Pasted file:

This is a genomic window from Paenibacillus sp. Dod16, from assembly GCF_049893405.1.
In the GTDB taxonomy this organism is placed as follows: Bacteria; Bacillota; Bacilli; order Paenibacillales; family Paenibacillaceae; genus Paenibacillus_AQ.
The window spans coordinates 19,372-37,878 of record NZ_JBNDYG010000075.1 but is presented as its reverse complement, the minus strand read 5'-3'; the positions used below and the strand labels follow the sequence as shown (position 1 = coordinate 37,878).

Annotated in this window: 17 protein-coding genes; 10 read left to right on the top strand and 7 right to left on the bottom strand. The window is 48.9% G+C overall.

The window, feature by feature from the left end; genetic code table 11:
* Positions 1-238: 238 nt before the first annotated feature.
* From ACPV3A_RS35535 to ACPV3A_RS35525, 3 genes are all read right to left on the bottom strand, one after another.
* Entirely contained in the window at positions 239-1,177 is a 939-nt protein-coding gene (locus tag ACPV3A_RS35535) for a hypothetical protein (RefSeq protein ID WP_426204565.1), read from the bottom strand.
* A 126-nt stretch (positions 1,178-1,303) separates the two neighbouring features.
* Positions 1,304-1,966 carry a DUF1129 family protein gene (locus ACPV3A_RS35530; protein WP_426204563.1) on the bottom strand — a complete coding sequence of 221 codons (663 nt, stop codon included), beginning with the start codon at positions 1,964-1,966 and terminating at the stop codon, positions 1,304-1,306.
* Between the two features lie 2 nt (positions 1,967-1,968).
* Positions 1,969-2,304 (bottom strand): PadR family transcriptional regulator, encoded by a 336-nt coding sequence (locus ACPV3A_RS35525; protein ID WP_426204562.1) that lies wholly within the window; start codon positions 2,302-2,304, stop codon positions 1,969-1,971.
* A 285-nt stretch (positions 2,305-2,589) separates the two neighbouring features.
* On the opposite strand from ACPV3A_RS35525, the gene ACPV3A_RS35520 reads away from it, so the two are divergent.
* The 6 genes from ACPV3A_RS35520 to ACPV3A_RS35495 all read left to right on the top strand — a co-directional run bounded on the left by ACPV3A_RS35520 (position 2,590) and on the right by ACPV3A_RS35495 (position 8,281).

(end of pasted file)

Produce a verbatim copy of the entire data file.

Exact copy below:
This is a genomic window from Paenibacillus sp. Dod16, from assembly GCF_049893405.1.
In the GTDB taxonomy this organism is placed as follows: Bacteria; Bacillota; Bacilli; order Paenibacillales; family Paenibacillaceae; genus Paenibacillus_AQ.
The window spans coordinates 19,372-37,878 of record NZ_JBNDYG010000075.1 but is presented as its reverse complement, the minus strand read 5'-3'; the positions used below and the strand labels follow the sequence as shown (position 1 = coordinate 37,878).

Annotated in this window: 17 protein-coding genes; 10 read left to right on the top strand and 7 right to left on the bottom strand. The window is 48.9% G+C overall.

The window, feature by feature from the left end; genetic code table 11:
* Positions 1-238: 238 nt before the first annotated feature.
* From ACPV3A_RS35535 to ACPV3A_RS35525, 3 genes are all read right to left on the bottom strand, one after another.
* Entirely contained in the window at positions 239-1,177 is a 939-nt protein-coding gene (locus tag ACPV3A_RS35535) for a hypothetical protein (RefSeq protein ID WP_426204565.1), read from the bottom strand.
* A 126-nt stretch (positions 1,178-1,303) separates the two neighbouring features.
* Positions 1,304-1,966 carry a DUF1129 family protein gene (locus ACPV3A_RS35530; protein WP_426204563.1) on the bottom strand — a complete coding sequence of 221 codons (663 nt, stop codon included), beginning with the start codon at positions 1,964-1,966 and terminating at the stop codon, positions 1,304-1,306.
* Between the two features lie 2 nt (positions 1,967-1,968).
* Positions 1,969-2,304 (bottom strand): PadR family transcriptional regulator, encoded by a 336-nt coding sequence (locus ACPV3A_RS35525; protein ID WP_426204562.1) that lies wholly within the window; start codon positions 2,302-2,304, stop codon positions 1,969-1,971.
* A 285-nt stretch (positions 2,305-2,589) separates the two neighbouring features.
* On the opposite strand from ACPV3A_RS35525, the gene ACPV3A_RS35520 reads away from it, so the two are divergent.
* The 6 genes from ACPV3A_RS35520 to ACPV3A_RS35495 all read left to right on the top strand — a co-directional run bounded on the left by ACPV3A_RS35520 (position 2,590) and on the right by ACPV3A_RS35495 (position 8,281).